Shares of Amazon.com (NASDAQ:AMZN) fell more than 3% and closed below $700 as news of a Brexit rocked the markets. Earlier this week Maxim Group and JMP Securities upgraded Amazon to a Buy. Yahoo Finance reports an average price target of $802, Morningstar has a fair value estimate of $800, and S&P estimates intrinsic value at $745. After the dip investors may feel inclined to buy in. If investors purchase at these levels they should do so for a short-term trade rather than a long-term investment. Brexit gives the Fed the excuse it needs not to raise rates for the remainder of the year. This will keep valuations high and Amazon will recover. But Amazon trades just 5% below its 52-week high, and investors with a long-term focus should wait until 2017, at which point we anticipate a better entry point.
Amazon is expensive for a reason. The firm has one of the strongest moats in the consumer sector and is poised to benefit from a number of secular growth trends. These include deeper e-commerce penetration and increased mobile usage (particularly in emerging markets), the continued rise of the Internet of Things, and a shift toward digital media consumption. Amazon has grown its infrastructure in India where an estimated 1 billion people will be online by 2030, and has taken on Alibaba with its Amazon China offering. The rise of the Internet of Things and the transfer of massive amounts of data online has created a huge market for cloud computing, storage and database management services. Amazon has seized the opportunity with Amazon Web Services, which is now the market leader in public cloud computing by a long shot. Finally, as consumers continue to shift from cable TV to digital media, AMZN has rolled out peripheral offerings such as streaming music and video, which Jeff Bezos believes will help drive traffic to Amazon's core platform. According to Sandvine, Amazon's video service accounts for 4.26% of prime-time Internet usage in the US, compared to 1.31% just three years ago.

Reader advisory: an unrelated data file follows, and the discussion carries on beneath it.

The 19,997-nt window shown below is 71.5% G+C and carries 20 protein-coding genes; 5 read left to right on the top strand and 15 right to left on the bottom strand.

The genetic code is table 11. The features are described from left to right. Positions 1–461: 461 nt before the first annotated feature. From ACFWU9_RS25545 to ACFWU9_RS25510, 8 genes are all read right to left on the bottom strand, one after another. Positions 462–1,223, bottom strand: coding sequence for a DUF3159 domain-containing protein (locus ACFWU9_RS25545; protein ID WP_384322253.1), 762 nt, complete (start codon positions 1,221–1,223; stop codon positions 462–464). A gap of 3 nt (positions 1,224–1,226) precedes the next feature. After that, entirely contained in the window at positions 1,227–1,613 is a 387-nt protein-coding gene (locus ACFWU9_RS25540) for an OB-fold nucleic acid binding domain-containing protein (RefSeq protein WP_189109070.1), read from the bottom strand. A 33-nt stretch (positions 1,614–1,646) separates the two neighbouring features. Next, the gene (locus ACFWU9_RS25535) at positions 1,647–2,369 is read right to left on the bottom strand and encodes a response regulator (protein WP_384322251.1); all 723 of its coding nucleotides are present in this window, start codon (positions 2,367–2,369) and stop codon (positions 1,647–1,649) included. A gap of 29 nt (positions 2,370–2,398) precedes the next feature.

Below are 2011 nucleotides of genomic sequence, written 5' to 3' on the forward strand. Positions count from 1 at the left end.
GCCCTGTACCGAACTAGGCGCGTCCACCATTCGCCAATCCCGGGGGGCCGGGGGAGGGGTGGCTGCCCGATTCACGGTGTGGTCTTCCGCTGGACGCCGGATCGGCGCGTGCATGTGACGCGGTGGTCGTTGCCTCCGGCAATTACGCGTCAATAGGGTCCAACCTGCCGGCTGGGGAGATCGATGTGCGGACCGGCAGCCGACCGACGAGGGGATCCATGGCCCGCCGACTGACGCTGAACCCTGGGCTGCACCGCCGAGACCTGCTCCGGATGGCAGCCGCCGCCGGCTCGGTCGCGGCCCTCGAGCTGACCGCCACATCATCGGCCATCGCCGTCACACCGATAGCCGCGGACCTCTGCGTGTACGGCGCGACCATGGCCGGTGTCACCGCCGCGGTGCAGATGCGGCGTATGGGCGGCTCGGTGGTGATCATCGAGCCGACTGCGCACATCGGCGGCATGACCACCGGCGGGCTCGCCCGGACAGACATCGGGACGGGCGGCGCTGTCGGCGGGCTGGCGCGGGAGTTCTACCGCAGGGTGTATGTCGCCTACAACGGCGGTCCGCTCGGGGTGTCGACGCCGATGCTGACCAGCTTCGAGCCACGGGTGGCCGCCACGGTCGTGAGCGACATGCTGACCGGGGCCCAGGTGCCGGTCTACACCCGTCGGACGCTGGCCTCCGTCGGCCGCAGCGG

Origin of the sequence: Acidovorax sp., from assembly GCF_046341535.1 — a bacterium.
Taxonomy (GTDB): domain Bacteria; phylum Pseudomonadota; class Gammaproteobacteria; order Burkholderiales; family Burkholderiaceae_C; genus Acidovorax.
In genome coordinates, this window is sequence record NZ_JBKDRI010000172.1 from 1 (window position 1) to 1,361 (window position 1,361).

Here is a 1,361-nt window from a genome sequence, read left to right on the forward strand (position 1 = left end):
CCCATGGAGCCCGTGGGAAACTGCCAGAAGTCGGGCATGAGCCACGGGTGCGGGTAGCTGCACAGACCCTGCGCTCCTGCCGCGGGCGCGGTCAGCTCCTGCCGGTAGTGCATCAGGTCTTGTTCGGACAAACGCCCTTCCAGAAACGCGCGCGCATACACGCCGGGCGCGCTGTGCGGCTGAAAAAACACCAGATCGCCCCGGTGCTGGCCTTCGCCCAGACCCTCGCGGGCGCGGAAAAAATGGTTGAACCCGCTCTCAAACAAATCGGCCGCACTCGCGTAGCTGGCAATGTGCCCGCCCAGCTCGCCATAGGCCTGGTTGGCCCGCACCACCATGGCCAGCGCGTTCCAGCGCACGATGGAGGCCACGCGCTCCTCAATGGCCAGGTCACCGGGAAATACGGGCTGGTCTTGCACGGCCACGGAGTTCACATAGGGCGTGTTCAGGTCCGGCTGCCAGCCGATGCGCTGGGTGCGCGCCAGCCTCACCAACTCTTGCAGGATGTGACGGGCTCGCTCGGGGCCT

These secular trends will drive growth for years to come. However, the US economy is fundamentally weak and the stock market is a Fed-created bubble. GDP in the first quarter increased at a 0.5% annualized rate, the lowest amount since Q1 2014 (and this is with manipulated inflation numbers). Consumer spending has stalled and the unemployment figures are misleading. The low unemployment rate is a product of low labor force participation, while the strong jobs gains in recent months (with the exception of last month) are the result of employers firing full-time workers and replacing them with more part-time employees. Most of the job gains have occurred in the service sector and are low-skill minimum wage jobs. This is the reason for the disconnect between "strong" job growth and weak productivity and output growth. Last month we finally got a weak job reading, one that paints a more accurate picture of the US economy. The Fed knows the US economy is too weak to handle a rate hike, but Yellen cannot admit as much as her future at the Fed depends on Clinton becoming president. Brexit gives her the excuse she needs to keep rates where they are for the rest of 2016.
Yellen's refusal to raise rates will improve market sentiment and drive valuations higher. It won't be long before Amazon recovers and investors can earn a nice short-term return if they buy the dip. But we think it's a better idea to wait until after the election when either the Fed normalizes rates and pricks the bubble or is forced to admit that the economy is weak as the data increasingly contradicts everything they claim. The Fed can only paper over the cracks for so long, and we expect Amazon to fall to a more attractive level in 2017 after the fundamental economic weakness becomes more evident. At that point, it will be a much better time to invest.
Disclosure: I/we have no positions in any stocks mentioned, and no plans to initiate any positions within the next 72 hours.
I wrote this article myself, and it expresses my own opinions. I am not receiving compensation for it (other than from Seeking Alpha). I have no business relationship with any company whose stock is mentioned in this article.